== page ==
There exist a number of elements to the story that inject shades of grey into the dominant media narrative. Perhaps hundreds of Bundy supporters have already shown up to the ranch area to “protect” the family and their land—which is federal land—but federal land such usage was promised to the family in the government’s efforts to get people to settle the West after Mexico ceded the land to the U.S. Court documents—discussed later in this article—reveal that the Bundy family decided at some point that the federal government was illegitimate and that they no longer had to give heed to the federal courts. The Bundy family patriarch has openly stated his willingness to use force against federal agents if they take his cattle off of the federal lands; the federal agents stand ready to use force against the family or their supporters if they interfere with the cattle removal. Both sides are armed, both sides are frustrated, and the rhetoric and hyperbole surrounding the entire matter has left many onlookers from around the world confused as to what is actually happening.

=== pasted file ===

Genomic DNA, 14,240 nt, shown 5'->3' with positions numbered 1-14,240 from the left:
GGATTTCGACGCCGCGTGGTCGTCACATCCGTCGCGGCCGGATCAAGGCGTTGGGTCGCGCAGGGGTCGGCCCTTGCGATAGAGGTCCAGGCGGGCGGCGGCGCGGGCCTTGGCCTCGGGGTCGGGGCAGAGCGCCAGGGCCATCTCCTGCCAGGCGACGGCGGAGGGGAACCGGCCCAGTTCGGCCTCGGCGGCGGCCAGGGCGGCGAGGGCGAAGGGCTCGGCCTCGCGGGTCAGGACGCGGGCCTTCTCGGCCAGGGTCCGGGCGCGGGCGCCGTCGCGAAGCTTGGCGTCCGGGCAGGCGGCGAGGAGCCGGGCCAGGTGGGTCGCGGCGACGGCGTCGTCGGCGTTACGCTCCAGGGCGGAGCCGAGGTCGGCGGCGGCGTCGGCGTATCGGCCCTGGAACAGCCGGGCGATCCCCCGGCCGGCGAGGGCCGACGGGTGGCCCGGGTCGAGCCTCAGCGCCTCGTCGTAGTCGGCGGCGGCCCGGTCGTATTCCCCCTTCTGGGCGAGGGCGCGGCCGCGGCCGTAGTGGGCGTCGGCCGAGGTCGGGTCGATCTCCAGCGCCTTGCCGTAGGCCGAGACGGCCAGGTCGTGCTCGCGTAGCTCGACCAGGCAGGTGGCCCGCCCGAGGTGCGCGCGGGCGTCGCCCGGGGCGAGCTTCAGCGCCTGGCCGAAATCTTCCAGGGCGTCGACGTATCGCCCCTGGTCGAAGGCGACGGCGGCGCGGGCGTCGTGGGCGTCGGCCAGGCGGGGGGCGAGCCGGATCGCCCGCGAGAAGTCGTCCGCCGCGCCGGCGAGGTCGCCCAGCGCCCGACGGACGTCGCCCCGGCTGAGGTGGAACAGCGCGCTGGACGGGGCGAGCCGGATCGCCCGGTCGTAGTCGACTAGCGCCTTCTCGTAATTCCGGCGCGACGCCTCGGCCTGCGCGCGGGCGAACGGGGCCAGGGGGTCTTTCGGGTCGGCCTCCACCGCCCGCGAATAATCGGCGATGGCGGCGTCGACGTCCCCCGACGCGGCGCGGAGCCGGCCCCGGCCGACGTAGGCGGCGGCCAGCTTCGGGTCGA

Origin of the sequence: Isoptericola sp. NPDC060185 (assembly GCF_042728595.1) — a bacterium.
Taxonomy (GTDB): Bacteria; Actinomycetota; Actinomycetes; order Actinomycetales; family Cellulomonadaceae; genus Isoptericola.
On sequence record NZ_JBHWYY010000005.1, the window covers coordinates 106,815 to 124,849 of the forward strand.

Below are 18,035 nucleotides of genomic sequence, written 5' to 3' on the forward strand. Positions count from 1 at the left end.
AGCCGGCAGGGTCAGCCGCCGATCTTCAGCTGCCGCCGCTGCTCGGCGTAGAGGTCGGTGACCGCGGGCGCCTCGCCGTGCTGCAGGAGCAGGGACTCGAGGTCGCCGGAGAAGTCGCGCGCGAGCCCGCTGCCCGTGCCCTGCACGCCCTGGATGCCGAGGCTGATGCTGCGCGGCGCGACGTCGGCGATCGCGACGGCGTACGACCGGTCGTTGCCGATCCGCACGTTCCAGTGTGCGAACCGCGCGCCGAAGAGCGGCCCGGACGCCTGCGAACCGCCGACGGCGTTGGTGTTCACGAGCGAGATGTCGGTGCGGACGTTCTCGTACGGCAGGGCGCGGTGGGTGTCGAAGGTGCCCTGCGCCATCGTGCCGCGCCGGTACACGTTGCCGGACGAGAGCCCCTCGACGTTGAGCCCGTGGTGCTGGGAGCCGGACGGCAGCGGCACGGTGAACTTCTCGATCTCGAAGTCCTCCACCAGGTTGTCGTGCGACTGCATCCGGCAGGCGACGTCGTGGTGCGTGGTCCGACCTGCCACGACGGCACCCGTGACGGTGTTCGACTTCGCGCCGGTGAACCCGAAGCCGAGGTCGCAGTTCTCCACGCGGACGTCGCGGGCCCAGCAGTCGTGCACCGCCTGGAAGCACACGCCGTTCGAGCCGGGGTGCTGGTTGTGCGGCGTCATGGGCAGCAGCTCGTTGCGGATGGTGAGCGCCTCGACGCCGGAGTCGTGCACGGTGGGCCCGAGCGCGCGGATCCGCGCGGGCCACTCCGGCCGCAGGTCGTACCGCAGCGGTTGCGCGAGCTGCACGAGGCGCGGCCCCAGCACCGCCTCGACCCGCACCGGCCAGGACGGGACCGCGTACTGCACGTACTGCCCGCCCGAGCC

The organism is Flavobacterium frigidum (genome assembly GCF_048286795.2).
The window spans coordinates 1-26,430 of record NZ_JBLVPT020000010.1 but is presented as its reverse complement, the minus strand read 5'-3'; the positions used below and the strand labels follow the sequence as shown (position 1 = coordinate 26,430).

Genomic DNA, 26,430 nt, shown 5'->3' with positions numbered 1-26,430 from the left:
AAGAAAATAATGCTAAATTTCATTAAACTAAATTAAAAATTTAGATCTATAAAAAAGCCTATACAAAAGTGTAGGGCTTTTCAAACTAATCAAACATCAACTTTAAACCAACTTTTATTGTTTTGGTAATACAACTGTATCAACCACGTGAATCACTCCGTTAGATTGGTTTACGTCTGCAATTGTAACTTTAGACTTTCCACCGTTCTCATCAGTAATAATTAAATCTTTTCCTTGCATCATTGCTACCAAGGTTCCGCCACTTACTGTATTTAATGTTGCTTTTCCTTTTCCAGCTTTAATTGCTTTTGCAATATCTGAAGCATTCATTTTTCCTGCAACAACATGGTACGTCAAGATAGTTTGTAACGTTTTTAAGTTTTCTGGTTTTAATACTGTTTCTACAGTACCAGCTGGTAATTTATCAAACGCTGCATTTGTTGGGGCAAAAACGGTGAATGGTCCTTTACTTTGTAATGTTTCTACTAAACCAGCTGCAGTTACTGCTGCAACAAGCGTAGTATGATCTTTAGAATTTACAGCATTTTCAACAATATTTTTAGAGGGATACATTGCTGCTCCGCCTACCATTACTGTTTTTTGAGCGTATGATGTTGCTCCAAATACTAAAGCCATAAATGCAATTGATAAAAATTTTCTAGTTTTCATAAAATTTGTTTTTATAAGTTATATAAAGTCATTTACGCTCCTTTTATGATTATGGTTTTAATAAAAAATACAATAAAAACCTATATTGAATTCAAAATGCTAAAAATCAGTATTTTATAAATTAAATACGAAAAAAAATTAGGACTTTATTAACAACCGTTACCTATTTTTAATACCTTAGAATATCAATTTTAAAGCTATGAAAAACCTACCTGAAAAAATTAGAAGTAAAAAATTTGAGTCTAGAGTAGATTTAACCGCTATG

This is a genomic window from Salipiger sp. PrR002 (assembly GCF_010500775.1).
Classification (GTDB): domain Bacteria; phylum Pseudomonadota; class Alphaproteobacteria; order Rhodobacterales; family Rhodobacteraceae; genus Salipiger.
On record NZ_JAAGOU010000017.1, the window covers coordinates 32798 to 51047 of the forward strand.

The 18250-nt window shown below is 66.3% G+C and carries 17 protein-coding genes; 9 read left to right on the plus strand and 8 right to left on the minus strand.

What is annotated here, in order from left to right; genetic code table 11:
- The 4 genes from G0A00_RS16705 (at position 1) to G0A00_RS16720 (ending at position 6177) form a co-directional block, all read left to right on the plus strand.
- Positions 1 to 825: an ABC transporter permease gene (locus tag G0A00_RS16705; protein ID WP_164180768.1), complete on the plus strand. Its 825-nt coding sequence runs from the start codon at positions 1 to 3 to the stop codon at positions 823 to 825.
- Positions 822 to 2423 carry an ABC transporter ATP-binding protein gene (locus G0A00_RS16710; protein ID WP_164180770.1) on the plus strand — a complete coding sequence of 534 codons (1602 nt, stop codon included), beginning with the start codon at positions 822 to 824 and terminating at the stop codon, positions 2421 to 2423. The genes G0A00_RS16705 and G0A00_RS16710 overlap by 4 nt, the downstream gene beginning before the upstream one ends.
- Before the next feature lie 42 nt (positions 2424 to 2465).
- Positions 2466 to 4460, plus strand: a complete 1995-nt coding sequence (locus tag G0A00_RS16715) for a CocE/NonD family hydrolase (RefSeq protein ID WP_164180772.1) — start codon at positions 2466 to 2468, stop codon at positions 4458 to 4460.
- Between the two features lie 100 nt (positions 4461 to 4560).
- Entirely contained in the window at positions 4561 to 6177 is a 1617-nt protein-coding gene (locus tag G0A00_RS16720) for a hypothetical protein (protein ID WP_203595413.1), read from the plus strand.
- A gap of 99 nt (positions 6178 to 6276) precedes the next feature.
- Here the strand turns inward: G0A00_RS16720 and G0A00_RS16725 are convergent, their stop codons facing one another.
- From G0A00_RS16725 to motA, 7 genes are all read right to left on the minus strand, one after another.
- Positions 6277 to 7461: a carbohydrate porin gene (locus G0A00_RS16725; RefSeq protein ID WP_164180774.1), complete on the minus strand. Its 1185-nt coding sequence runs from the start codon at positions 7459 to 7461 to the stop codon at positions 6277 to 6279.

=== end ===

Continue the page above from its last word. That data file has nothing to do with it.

In the immediate aftermath of the infamous cattle roundup, Cliven Bundy granted a number of high profile media interviews continuing to deny—to the point of absolutely ignoring family history—what the federal courts have twice told him.
“I believe this is a sovereign state of Nevada,” Bundy recently told a Dana Loesch. “…I abide by all of Nevada state laws. But, I don’t recognize the United States Government as even existing.”
Read more: Breitbart